The first step I took in building such an extensive network was to start with a simpler approach and see if a prototype pilot model worked. This meant working together with a professor in another country on a collaborative course to determine the strengths and weaknesses of co-teaching with someone across the world. During this pilot course in the fall of 2018, Malaysian and US students worked on five different projects. These ranged from studying the implementation of green buildings in Kuala Lumpur in comparison with Los Angeles to examining the potential environmental benefits of blending ethanol into gasoline in Malaysia and the United States. My faculty colleague and I realized partway through the course that the analysis that the students were doing was sophisticated and would be of considerable interest to the wider academic community, so we started brainstorming ways that the students could work together to turn their project papers into peer-reviewed work. In addition, we thought it would be good if the students could present their research findings to each other and to the broader UKM community. My students and I received funding from two sources to support this work: (1) an EnviroLab Asia Mini-lab grant to support student-faculty collaborative research and (2) funding from Claremont McKenna, Pitzer, and Scripps Colleges to encourage student presentations at professional meetings. In May 2018, five students and I traveled to Bangi, Malaysia, to present student research findings at a symposium at UKM and work with their collaborators on their research projects.

The Solar Energy Research Institute (SERI), which is part of UKM, hosted a symposium for me and my students on May 15 and 16, 2018 (Figure 1). Faculty from SERI presented about the research they are doing and described their educational program for the Claremont Colleges students. I introduced the UKM community to the Claremont Colleges and talked about the benefit of a liberal arts education. A foreign service officer from the US embassy in Kuala Lumpur joined us as well. She shared information about US energy policy and how it relates to Malaysia. She also shared different opportunities for US students to come back to Malaysia and for Malaysian students and faculty to travel to the US to continue collaborations, mostly through the Fulbright program. During the symposium, we visited the Solar Park, the Advanced Silicon Laboratory, and the Advanced Organic Solar Cell Laboratory. These are all great resources on the UKM campus that allowed Claremont Colleges students to learn about the cutting-edge research scientists do at UKM.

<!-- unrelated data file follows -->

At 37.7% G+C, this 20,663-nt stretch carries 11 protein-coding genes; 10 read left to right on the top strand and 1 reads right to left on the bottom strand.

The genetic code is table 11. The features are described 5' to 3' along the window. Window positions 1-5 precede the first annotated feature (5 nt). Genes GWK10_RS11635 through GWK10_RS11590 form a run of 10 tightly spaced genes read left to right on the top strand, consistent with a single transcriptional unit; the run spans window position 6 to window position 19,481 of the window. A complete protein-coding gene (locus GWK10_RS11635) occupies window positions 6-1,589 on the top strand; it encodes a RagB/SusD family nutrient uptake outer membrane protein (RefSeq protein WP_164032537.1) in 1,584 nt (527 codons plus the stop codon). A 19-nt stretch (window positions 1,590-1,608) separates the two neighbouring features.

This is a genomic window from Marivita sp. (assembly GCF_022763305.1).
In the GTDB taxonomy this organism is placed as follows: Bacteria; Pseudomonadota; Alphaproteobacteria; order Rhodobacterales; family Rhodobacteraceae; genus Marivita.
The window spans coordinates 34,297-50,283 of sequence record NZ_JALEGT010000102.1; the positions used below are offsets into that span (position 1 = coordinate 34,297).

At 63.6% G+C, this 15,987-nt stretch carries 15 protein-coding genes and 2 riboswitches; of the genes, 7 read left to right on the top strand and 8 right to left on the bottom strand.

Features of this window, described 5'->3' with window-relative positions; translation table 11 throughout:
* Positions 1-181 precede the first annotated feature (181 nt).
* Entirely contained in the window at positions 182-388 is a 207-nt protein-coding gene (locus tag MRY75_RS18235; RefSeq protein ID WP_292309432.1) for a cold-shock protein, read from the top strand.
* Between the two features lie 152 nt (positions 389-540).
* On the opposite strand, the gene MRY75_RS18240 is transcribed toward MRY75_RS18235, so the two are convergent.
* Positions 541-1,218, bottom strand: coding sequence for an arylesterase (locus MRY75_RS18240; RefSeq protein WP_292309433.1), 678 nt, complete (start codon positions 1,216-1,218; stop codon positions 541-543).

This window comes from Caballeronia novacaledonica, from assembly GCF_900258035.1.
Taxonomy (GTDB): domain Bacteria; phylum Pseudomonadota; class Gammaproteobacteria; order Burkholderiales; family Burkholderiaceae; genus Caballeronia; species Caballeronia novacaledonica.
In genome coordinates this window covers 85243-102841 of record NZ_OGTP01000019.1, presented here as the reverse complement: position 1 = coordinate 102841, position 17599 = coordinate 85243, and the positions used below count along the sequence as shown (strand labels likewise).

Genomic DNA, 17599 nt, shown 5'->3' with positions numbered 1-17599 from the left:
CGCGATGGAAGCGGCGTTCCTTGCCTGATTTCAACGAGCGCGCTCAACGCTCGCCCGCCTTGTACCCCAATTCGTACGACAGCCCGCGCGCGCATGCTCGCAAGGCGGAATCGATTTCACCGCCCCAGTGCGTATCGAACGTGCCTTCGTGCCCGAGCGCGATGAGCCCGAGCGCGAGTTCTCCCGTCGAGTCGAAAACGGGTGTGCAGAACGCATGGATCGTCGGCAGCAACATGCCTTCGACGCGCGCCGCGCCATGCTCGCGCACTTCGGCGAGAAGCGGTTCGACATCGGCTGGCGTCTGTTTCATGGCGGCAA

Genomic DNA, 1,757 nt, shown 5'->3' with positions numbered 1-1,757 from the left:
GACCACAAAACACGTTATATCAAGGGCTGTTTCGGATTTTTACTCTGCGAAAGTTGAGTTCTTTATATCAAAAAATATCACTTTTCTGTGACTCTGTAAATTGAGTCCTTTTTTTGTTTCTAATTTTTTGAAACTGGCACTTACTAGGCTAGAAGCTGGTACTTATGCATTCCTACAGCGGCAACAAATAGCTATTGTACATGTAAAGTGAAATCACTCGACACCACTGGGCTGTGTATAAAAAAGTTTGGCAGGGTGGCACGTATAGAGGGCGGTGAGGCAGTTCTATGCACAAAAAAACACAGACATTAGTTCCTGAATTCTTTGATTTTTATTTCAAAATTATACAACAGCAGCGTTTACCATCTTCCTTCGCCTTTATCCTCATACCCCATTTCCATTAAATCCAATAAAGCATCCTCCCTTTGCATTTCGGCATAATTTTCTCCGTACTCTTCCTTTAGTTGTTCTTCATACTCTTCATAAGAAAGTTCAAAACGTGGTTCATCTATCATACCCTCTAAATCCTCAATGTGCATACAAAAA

Figure 1
Figure 1

Left: Junior from Pitzer College gives presentation on blending ethanol into gasoline; right: symposium participants listen to a presentation by the students from Claremont McKenna College on the environmental impacts of “Industry 4.0.” Industry 4.0 is considered the fourth Industrial Revolution, in which interconnectivity, machine learning, automation, and real-time data are used for advanced manufacturing and also the development of smart cities (all photographs in this article courtesy of the author).

Students from both schools gave talks about their research, including the following talks from the Claremont Colleges students:

  • Two juniors from Claremont McKenna College: “Energy, Economics, & Environment for Industry 4.0”.

  • Junior from Pitzer College: “Environmental Benefits for Blending Ethanol into Gasoline for Kuala Lumpur, Malaysia and Los Angeles, United States”.

  • One senior and one junior from Scripps College: “Environmental Impact from Renewable Energy Technologies System”.

Following the conference, the Claremont Colleges students spent two days working with their collaborators at UKM to turn their research papers into peer-reviewed papers (Figure 2). The students worked with Dr. Norasikin and myself to come up with a target journal and outline for each paper. The plan was for students to continue working on the papers over the summer for submission during the fall 2018 semester to relevant journals. Currently we have one paper being prepared and are planning to submit the manuscript at the end of this academic year. A few of our students, both in Claremont and Malaysia, graduated and lost focus on the papers, but we are hopeful that at least one of the papers will be published. After communicating electronically all semester, it was exciting to see the groups meet together for the first time in person. They had great discussions not only about their projects but also about life in the US and Malaysia and their interests outside of school. One of the Claremont McKenna College undergraduates remarked that “for our group research projects, it was so valuable to meet with our collaborator, a graduate student in Malaysia, face-to-face and work on our paper together.” One of the Scripps College students agreed with this evaluation of the benefits for the US cohort of undergraduates: